In 1946 sugar plantation workers across the islands of Hawaii from all ethnic backgrounds shutdown the entire plantation system in the states first multi-ethnic industrial strike.
Hawaiians strike against the sugar industry in Hawai'i' (Hawaii), 1946
To earn 65 cents per hour
To have 40 hour work weeks
To have a union shop
To convert perquisites (priveleges and benefits) to cash
The Great Hawai'i' Sugar Strike was launched against the Hawaiian Sugar Planters' Association and the “Big Five” companies in 1946. The “Big Five” were made up of a handful of corporate elite companies: Alexander & Baldwin, American Factors, Castle & Cooke, C. Brewer, and Theo. Davies. They exercised complete control over Hawai'i's sugar plantation workers and the majority of the island’s multi-ethnic workforces.
In order to combat these companies and the plantation owners who followed the industry’s minimally suitable working conditions, an activist from California, Harry Kamoku organized the first multi-racial union: the Hilo Longshoreman's Association. In 1937, this union joined the California based International Longshoreman's and Warehousemen's Union (ILWU) and created its headquarters in Hawai'i'.
Jack Hall, director of the ILWU from 1935-46, recruited people from all racial groups and organizations to compete with the industry’s tactic of keeping racial groups separate, which hindered discussion around comparing wages and creating unions between racial groups. ILWU had four goals that would lead to better wages and working conditions: they proposed worker earn 65 cents per hour, have 40-hour workweeks, have a union shop, and have the ability to convert perquisites to cash.
The union shop would require all workers to become a part of a union once hired by the plantation owners. Owners provided free perquisites, such as medical care, housing, fuel, and utilities, to workers and their families. ILWU sought to change these to a paid basis so that sugar planters could not continue to easily control the lives of their workers. The Big Five and the plantation owners did not find these demands to be fair and they refused to negotiate with the ILWU and the workers.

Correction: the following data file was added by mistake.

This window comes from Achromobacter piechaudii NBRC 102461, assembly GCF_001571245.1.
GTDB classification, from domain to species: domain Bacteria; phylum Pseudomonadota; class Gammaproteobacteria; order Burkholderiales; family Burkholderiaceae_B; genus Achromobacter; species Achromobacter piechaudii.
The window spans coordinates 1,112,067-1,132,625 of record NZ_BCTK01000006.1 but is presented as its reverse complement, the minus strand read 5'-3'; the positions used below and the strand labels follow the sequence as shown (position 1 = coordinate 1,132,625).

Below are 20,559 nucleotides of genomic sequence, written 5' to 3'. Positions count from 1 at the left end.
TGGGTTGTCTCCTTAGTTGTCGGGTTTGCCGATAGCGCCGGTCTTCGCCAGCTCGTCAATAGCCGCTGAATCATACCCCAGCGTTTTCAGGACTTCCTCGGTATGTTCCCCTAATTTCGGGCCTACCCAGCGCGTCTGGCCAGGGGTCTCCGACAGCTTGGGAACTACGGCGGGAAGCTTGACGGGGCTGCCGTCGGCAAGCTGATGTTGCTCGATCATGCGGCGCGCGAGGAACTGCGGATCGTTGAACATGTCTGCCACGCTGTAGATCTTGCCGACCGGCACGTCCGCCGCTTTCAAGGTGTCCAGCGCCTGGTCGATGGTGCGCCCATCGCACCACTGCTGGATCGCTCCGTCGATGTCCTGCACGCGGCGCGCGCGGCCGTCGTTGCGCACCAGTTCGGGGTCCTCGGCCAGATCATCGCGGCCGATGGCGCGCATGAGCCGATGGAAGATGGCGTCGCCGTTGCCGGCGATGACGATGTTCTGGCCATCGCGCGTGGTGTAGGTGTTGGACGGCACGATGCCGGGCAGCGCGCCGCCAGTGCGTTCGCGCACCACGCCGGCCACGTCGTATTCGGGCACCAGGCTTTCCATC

In response to this refusal, the sugar workers began the first industry-wide strike conducted in Hawai'i'. Under the leadership of the ILWU, about 26,000 sugar workers and their families, 76,000 people in all, began a 79-day strike on 1 September 1946 that completely shut down 33 of the 34 sugar plantations in the islands. For the safety of the workers during the strike, the ILWU negotiated with plantation owners so that no workers could be evicted from their industry-provided homes. They also ensured the plantation owners that all essential workers would remain on their jobs, such as sanitation and power workers.
The ILWU organized an internal structure in which all strikers would have a strike assignment and all strikers would remain sustained nutritionally through an indefinite period. This included daily coordination of activities for 75,000 people over four islands, like fishing, hunting, and rice collecting. The industry responded by limiting rice supplies and other foods unions used for soup kitchens.
ILWU enforced discipline with a union police that allowed no gambling, destruction of fields and property, or general fooling around that could be used against the campaign. They used parades to boost morale and to spread a message of solidarity. They maintained democratic negotiations with industry.